coherent evolution driven by environmental noise. However, such methods cannot correct for irreversible processes such as energy relaxation. In this work, we investigate a complementary, stochastic approach to reducing errors: instead of deterministically reversing the unwanted qubit evolution, we use control pulses to shape the noise environment dynamically. In the context of superconducting qubits, we implement a pumping sequence to reduce the number of unpaired electrons (quasiparticles) in close proximity to the device. We report a 70% reduction in the quasiparticle density, resulting in a threefold enhancement in qubit relaxation times, and a comparable reduction in coherence variability.

Measurement and Control of Quasiparticle Dynamics in a Superconducting Qubit

  1. Chen Wang,
  2. Yvonne Y. Gao,
  3. Ioan M. Pop,
  4. Uri Vool,
  5. Chris Axline,
  6. Teresa Brecht,
  7. Reinier W. Heeres,
  8. Luigi Frunzio,
  9. Michel H. Devoret,
  10. Gianluigi Catelani,
  11. Leonid I. Glazman,
  12. and Robert J. Schoelkopf
Superconducting circuits have attracted growing interest in recent years as a promising candidate for fault-tolerant quantum information processing. Extensive efforts have always been
taken to completely shield these circuits from external magnetic field to protect the integrity of superconductivity. Surprisingly, here we show vortices can dramatically improve the performance of superconducting qubits by reducing the lifetimes of detrimental single-electron-like excitations known as quasiparticles. Using a contactless injection technique with unprecedented dynamic range, we directly demonstrate the power-law decay characteristics of the canonical quasiparticle recombination process, and show quantization of quasiparticle trapping rate due to individual vortices. Each vortex in our aluminium film shows a quasiparticle „trapping power“ of 0.067±0.005 cm2/s, enough to dominate over the vanishingly weak recombination in a modern transmon qubit. These results highlight the prominent role of quasiparticle trapping in future development of quantum circuits, and provide a powerful characterization tool along the way.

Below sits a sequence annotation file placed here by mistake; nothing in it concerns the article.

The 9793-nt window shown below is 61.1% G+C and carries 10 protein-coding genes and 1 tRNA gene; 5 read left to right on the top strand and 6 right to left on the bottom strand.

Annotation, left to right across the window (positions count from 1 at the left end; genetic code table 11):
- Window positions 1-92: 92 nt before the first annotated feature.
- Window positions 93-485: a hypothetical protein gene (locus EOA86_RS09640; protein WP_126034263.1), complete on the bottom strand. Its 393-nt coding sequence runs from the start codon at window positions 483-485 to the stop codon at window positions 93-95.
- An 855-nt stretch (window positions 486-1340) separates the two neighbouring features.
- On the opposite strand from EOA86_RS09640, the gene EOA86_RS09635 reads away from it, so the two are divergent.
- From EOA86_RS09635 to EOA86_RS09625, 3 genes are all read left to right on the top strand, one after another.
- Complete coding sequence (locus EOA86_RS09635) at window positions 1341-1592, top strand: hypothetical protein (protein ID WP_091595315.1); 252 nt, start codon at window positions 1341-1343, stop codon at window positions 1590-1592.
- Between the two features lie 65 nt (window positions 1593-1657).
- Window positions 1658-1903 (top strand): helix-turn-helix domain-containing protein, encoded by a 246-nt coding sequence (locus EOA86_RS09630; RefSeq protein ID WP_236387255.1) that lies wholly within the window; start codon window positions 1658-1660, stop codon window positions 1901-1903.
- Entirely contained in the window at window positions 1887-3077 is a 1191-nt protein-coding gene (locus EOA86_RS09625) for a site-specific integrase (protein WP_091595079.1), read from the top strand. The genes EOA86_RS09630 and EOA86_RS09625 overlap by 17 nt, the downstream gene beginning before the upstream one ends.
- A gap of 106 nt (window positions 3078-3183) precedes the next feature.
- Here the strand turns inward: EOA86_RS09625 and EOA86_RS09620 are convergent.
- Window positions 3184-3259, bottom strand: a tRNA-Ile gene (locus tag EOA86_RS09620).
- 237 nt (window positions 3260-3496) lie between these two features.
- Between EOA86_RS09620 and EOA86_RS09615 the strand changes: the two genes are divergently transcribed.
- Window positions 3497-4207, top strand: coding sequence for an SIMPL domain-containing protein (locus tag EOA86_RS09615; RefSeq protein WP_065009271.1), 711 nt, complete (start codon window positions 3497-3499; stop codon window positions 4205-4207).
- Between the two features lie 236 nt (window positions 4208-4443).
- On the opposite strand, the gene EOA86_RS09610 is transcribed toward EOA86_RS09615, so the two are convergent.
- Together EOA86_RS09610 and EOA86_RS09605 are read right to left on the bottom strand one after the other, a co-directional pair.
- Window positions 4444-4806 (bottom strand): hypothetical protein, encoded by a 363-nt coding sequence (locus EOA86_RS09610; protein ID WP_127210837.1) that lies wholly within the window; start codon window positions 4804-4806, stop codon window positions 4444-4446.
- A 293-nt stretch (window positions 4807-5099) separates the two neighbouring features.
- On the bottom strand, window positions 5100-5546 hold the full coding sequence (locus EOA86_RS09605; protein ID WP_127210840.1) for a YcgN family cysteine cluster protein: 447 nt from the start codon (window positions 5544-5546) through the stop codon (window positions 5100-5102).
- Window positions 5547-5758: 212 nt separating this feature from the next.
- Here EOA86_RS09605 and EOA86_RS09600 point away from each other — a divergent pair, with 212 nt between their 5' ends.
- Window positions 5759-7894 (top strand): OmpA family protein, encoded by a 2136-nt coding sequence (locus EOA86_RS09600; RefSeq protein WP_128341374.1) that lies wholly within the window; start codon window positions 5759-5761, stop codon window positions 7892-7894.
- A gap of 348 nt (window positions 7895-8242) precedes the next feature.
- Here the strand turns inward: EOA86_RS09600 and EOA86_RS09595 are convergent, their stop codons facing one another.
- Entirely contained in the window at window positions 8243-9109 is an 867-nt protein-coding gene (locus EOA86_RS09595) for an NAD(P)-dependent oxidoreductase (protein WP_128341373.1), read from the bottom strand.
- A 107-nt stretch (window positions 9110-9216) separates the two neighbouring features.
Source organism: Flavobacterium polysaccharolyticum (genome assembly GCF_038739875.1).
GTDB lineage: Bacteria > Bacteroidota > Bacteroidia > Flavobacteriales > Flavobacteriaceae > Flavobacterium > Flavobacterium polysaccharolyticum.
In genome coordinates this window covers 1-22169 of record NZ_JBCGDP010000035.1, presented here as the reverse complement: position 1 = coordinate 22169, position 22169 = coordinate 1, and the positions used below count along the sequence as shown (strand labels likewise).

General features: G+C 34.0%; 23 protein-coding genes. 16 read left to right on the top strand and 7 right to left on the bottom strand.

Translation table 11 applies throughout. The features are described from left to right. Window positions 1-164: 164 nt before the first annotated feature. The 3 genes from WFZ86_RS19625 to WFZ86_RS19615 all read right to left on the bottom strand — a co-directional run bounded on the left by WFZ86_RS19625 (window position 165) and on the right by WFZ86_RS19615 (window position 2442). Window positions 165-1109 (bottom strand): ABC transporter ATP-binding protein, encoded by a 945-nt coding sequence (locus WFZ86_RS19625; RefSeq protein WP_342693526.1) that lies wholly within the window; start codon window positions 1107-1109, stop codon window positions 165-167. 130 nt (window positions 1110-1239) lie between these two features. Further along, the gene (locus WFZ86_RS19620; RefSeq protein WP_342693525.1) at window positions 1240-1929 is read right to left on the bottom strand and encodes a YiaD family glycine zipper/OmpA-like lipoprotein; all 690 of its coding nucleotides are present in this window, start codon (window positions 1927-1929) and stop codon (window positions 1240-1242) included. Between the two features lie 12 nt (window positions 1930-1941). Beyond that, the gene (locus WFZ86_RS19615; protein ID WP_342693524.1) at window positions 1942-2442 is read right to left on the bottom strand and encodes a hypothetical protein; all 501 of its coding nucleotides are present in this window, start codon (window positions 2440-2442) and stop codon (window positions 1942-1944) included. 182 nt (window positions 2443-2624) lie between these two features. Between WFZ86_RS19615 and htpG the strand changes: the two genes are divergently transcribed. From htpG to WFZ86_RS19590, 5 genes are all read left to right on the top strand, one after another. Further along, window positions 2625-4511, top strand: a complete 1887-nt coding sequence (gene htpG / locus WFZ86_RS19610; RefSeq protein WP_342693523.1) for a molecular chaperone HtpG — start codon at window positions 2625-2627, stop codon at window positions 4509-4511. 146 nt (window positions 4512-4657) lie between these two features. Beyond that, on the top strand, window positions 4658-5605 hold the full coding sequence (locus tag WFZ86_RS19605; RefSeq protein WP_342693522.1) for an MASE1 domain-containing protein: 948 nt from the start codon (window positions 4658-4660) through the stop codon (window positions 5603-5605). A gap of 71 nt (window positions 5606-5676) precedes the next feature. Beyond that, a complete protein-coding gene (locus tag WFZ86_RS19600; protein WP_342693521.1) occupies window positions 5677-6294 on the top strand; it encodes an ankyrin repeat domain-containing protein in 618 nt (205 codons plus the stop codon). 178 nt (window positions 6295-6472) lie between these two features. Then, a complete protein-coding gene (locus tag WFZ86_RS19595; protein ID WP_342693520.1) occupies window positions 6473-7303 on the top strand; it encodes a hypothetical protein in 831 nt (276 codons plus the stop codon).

Non-Poissonian Quantum Jumps of a Fluxonium Qubit due to Quasiparticle Excitations

  1. Uri Vool,
  2. Ioan M. Pop,
  3. Katrina Sliwa,
  4. Baleegh Abdo,
  5. Chen Wang,
  6. Teresa Brecht,
  7. Yvonne Y. Gao,
  8. Shyam Shankar,
  9. Michael Hatridge,
  10. Gianluigi Catelani,
  11. Mazyar Mirrahimi,
  12. Luigi Frunzio,
  13. Robert J. Schoelkopf,
  14. Leonid I. Glazman,
  15. and Michel H. Devoret
As the energy relaxation time of superconducting qubits steadily improves, non-equilibrium quasiparticle excitations above the superconducting gap emerge as an increasingly relevant
limit for qubit coherence. We measure fluctuations in the number of quasiparticle excitations by continuously monitoring the spontaneous quantum jumps between the states of a fluxonium qubit, in conditions where relaxation is dominated by quasiparticle loss. Resolution on the scale of a single quasiparticle is obtained by performing quantum non-demolition projective measurements within a time interval much shorter than T1, using a quantum limited amplifier (Josephson Parametric Converter). The quantum jumps statistics switches between the expected Poisson distribution and a non-Poissonian one, indicating large relative fluctuations in the quasiparticle population, on time scales varying from seconds to hours. This dynamics can be modified controllably by injecting quasiparticles or by seeding quasiparticle-trapping vortices by cooling down in magnetic field.